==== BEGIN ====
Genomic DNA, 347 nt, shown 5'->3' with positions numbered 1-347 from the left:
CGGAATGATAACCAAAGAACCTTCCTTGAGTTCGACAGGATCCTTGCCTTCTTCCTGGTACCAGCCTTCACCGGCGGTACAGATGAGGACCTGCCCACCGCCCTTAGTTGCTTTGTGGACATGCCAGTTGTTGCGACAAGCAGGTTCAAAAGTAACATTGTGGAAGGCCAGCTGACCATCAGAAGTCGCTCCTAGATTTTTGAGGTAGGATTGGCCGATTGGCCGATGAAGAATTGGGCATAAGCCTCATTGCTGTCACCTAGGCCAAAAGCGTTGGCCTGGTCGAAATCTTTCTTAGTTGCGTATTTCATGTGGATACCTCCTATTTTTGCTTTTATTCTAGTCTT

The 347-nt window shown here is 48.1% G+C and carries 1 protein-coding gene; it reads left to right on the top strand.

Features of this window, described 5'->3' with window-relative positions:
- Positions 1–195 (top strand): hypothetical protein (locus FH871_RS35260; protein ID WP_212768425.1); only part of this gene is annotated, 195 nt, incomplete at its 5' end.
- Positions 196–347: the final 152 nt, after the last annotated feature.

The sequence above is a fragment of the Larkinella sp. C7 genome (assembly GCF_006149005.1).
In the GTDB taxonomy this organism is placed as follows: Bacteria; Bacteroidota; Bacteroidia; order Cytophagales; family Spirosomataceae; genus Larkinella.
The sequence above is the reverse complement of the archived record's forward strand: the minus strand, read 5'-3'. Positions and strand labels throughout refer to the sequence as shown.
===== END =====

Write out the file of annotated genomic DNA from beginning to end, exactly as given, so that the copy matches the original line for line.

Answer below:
Genomic DNA, 347 nt, shown 5'->3' with positions numbered 1-347 from the left:
CGGAATGATAACCAAAGAACCTTCCTTGAGTTCGACAGGATCCTTGCCTTCTTCCTGGTACCAGCCTTCACCGGCGGTACAGATGAGGACCTGCCCACCGCCCTTAGTTGCTTTGTGGACATGCCAGTTGTTGCGACAAGCAGGTTCAAAAGTAACATTGTGGAAGGCCAGCTGACCATCAGAAGTCGCTCCTAGATTTTTGAGGTAGGATTGGCCGATTGGCCGATGAAGAATTGGGCATAAGCCTCATTGCTGTCACCTAGGCCAAAAGCGTTGGCCTGGTCGAAATCTTTCTTAGTTGCGTATTTCATGTGGATACCTCCTATTTTTGCTTTTATTCTAGTCTT

The 347-nt window shown here is 48.1% G+C and carries 1 protein-coding gene; it reads left to right on the top strand.

Features of this window, described 5'->3' with window-relative positions:
- Positions 1–195 (top strand): hypothetical protein (locus FH871_RS35260; protein ID WP_212768425.1); only part of this gene is annotated, 195 nt, incomplete at its 5' end.
- Positions 196–347: the final 152 nt, after the last annotated feature.

The sequence above is a fragment of the Larkinella sp. C7 genome (assembly GCF_006149005.1).
In the GTDB taxonomy this organism is placed as follows: Bacteria; Bacteroidota; Bacteroidia; order Cytophagales; family Spirosomataceae; genus Larkinella.
The sequence above is the reverse complement of the archived record's forward strand: the minus strand, read 5'-3'. Positions and strand labels throughout refer to the sequence as shown.